Burn investigated

January 29, 2001

Burn investigated

By SCOTT BUTKI / Staff Writer

The Washington County Health Department issued three citations in two days to a Smithsburg man who was burning down part of a Chewsville mill without a permit, Rod MacRae, director of Environmental Health for the Washington County Health Department, said Friday.

The fire on property at 21120 Twin Springs Drive, began Wednesday, continued Thursday, and was still smoking Friday. The property is near the Chewsville Post Office.

An investigation into the fire was ongoing, MacRae said. For that reason he said he did not want to go into specifics on the citations, adding that information would be referred to the Maryland Department of the Environment's legal division. It will be up to the Department of the Environment to decide whether to pursue the case, he said.

MacRae said, however, that three citations were issued against Troy Jernigan, who runs Jernigan's Landscaping Inc. of Smithsburg.


The Health Department got involved because it was responding to citizen complaints, he said.

Hagerstown lawyer Roger Schlossberg spoke on behalf of Jernigan.

Jernigan has been burning part of the Chewsville Cooperative Association's mill, Schlossberg said.

Schlossberg was appointed receiver of the association property by Washington County Circuit Court in July 1997. Later that year he sold some of the property to Jernigan at a public auction.

The Chewsville Cooperative Association was formed about 60 years ago by farmers in the Smithsburg-Chewsville area, Schlossberg said.

Schlossberg said the burn was done with the knowledge, consent and cooperation of the Smithsburg Volunteer Fire Co. The company also gave advice on when the fire should be lighted, he said.

Smithsburg Chief Ron Jeter disputed that assertion.

It is not up to the fire department to give property owners permission to build a fire, Jeter said. The company never encouraged Jernigan to build a fire or indicated it was acceptable for them to do so, he said.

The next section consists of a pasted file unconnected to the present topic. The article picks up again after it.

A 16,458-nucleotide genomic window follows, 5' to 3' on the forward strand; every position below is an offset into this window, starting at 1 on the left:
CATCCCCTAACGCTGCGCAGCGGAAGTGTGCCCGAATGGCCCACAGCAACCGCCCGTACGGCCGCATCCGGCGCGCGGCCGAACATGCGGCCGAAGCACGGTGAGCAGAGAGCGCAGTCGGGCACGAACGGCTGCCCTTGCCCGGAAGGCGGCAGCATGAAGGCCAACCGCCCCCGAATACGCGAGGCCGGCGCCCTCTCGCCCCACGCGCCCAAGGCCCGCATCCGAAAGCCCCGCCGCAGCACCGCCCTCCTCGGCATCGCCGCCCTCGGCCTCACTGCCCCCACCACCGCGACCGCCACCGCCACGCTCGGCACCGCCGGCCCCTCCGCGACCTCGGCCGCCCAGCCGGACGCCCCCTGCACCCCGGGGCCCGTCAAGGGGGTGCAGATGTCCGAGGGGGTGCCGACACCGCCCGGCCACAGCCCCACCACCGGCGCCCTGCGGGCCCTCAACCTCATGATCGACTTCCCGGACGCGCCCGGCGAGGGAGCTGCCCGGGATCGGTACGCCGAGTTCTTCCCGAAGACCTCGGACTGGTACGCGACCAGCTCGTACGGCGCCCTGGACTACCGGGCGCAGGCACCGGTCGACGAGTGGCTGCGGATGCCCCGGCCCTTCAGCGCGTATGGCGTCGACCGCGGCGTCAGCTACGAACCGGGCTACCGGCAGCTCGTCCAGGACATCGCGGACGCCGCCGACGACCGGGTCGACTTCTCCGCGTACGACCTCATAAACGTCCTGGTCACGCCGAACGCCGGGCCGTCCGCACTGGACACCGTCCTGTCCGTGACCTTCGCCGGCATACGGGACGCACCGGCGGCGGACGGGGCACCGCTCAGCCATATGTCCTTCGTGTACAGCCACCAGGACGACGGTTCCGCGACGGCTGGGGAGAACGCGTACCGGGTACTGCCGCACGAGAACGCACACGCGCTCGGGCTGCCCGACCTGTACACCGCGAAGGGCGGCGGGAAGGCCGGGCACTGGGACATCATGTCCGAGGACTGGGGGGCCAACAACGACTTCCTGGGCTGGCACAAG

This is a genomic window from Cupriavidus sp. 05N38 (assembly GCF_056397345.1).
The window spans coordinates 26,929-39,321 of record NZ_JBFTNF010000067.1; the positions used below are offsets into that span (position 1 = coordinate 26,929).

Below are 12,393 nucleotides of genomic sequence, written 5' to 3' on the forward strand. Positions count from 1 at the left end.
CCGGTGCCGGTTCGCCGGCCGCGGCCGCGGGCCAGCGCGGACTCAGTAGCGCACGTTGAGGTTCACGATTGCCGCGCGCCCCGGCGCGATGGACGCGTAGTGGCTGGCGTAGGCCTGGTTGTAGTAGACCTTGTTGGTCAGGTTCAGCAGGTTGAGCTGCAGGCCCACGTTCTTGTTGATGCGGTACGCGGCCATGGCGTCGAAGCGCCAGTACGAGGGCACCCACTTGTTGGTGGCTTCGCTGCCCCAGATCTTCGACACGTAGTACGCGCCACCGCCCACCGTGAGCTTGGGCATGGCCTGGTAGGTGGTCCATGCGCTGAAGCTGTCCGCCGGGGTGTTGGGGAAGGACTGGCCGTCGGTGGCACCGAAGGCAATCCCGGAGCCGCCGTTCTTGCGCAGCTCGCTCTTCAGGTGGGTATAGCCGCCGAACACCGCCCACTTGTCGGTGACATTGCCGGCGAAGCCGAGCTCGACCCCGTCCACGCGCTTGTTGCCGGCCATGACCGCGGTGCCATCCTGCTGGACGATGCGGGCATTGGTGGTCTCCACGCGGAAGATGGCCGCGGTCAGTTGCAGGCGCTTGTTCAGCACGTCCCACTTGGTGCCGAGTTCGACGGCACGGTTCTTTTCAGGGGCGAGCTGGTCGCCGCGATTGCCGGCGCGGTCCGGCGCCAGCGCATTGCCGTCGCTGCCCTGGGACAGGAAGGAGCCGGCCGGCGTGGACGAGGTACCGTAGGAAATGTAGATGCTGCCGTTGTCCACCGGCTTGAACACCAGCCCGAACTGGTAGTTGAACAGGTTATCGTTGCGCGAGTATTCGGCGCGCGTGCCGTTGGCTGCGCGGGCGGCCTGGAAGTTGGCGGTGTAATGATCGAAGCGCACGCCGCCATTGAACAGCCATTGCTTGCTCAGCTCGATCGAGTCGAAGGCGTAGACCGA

Even if the fire company had agreed, it would still be the obligation of the resident to get a permit, MacRae said.

Jernigan chose to start the fire on a day without wind, as well as while there was snow on the ground, reducing the risk of the fire spreading, Schlossberg said.

He said he wouldn't acknowledge any wrongdoing.

But he added, "If there has been an error, certainly that is regrettable and we'll have to address it," Schlossberg said.

Prior to the fire, Jernigan had removed from the mill every item with possible hazardous contents, Schlossberg said.

While neighbors were informed, and some were pleased with the idea, at least one complained to the Health Department, he said.

But a man working in an adjacent property, Tri-State Upholstery and Interiors, said he was glad Jernigan had burned down part of the property.

Tom Nicoletti owns Tri-State Upholstery but his landlord is Jernigan.

He said the mill has been down for at least six months. Local residents are pleased that pieces of the mill are now being burned.

"It was an eyesore. I am glad to see it down," Nicoletti said, while looking out his window at the smoking remnants on the property.

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